Two developments unfolding in Washington this spring should have corporate finance and tax departments brushing up on their blockchain. First, Gary Gensler was confirmed as the chair of the Securities and Exchange Commission (SEC). Then, the Biden administration announced a new tax enforcement plan that would double the number of Internal Revenue Service employees over the next 10 years and require detailed reporting on cryptocurrency holdings.

Put them together, and you get the recipe for the world’s most crypto-aware regulatory infrastructure, one that is sure to break new ground on both the kinds of assets it tracks and the methods it uses.

The significance of the Gensler appointment was not as obvious as the tax enforcement plan, but the move signals a much more active role for the SEC when it comes to its handling of digital assets.

Formerly chair of the Commodity Futures Trading Commission (CFTC), where he overhauled derivatives markets following the financial crisis, Gensler spent the last few years teaching courses on blockchain at MIT and has been quoted calling the technology a “change catalyst.” He joins SEC commissioner Hester Peirce, who has already earned the nickname “crypto mom” for vocal support of digital assets.

Digital assets will be in the regulatory crosshairs for the foreseeable future.

On the tax side, the new tax enforcement plan would require banks, exchanges, and payment services — or any other business that receives more than $10,000 in cryptocurrency — to report the transaction to tax authorities. This, of course, aligns digital assets with existing anti-money laundering standards designed to monitor large cash transactions.

What does this all mean for corporate finance and tax departments? At the base level, the news should come as a warning for the growing number of businesses accepting cryptocurrency payments and holding crypto on their balance sheets: Digital assets will be in the regulatory crosshairs for the foreseeable future. Corporations will need to get a handle on their crypto exposures and provide the necessary audit trail if the Feds come knocking.

But for those looking ahead at the potential longer-term impacts of this great crypto awakening among American regulators, now would be a good time to start getting serious about blockchain.

That’s because blockchain technology has a high likelihood of being at the core of regulators’ efforts to monitor digital assets and collect data from corporations on their transactions and holdings. Gensler’s own comments at an MIT Technology Review conference signal that possibility.

“Blockchain technology has a real potential to change the world of finance. It could lower costs, and risks, and economic rents; but for broad adoption, the technology needs to move forward in the public policy sphere,” Gensler said.

The comment echoed a sentiment discussed in a 2018 paper that Gensler co-authored: “There are social and economic benefits from encouraging sensible innovation in blockchain technology that is consistent with established public policy goals. Properly introduced, the technology can mitigate the ‘cost of trust,’ which manifests itself in numerous ways within the financial system and the economy.”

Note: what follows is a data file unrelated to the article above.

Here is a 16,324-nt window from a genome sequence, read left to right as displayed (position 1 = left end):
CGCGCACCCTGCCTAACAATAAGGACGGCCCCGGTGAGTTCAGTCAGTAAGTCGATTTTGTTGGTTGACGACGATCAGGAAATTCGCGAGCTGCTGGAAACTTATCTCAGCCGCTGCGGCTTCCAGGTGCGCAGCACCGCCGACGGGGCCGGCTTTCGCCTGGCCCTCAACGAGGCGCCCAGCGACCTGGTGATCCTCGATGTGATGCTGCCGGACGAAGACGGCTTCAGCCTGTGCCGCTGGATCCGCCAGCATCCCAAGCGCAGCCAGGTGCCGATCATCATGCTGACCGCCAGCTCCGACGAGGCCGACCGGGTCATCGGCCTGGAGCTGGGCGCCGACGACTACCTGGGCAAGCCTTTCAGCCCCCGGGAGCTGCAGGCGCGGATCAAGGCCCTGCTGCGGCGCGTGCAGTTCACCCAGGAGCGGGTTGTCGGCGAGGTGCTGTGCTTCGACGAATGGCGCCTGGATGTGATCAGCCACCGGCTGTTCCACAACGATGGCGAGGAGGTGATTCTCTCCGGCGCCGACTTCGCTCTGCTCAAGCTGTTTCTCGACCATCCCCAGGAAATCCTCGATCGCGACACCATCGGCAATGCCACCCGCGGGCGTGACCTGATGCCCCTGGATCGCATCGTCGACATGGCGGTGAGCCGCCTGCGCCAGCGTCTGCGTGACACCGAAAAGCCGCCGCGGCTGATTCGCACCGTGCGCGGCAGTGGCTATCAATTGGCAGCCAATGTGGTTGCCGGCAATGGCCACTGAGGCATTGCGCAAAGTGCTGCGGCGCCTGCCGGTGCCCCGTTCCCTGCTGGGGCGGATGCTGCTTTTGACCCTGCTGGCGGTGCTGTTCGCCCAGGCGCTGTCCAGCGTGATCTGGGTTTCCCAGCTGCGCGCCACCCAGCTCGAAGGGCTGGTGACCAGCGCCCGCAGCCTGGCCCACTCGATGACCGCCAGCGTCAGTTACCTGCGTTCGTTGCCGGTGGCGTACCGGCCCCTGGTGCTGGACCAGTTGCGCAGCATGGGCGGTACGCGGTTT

Between the lines of Gensler’s comments, it isn’t hard to see his vision of blockchain as a key component in the future of the financial infrastructure and one that will be used to help regulators ensure trust in that system.

There is a great deal of logic to this line of thought. As I wrote on this site way back in 2017, blockchain is a digital platform for recording and verifying transactions in its simplest possible form. Because it is decentralized and theoretically lives forever digitally, the blockchain record provides a standardized accounting of all touchpoints in any transaction. That means contracts, financial transactions, bills of lading, property titles, and tax filings could be seamlessly digitized and recorded forever in an open, distributed ledger.

For those reasons, several blockchain pilots have already begun in the areas of land registry, identity resolution for tax and regulatory filings, and global supply chain tracking and management. Any business that needs to identify parties to a transaction and track them over time is a candidate for a blockchain strategy.

That does not mean we will be filing corporate tax forms via blockchain or streaming real-time transaction data directly to regulators via a distributed ledger later this year. In fact, for all the hype around blockchain, there has been an equally loud chorus of detractors who caution that blockchain could fail to live up to expectations. Still, despite some skepticism, more than half of senior executives surveyed by Deloitte last year said blockchain was one of their top five strategic priorities.

That corporate focus, combined with the clear intent of the U.S. government to take a more active leadership role on all things crypto, should paint a clear picture for corporate leaders that they will need a blockchain strategy sooner than later. If they haven’t already, now is the time to start figuring out what that strategy will look like.

Brian Peccarelli is co-chief operating officer of Thomson Reuters.

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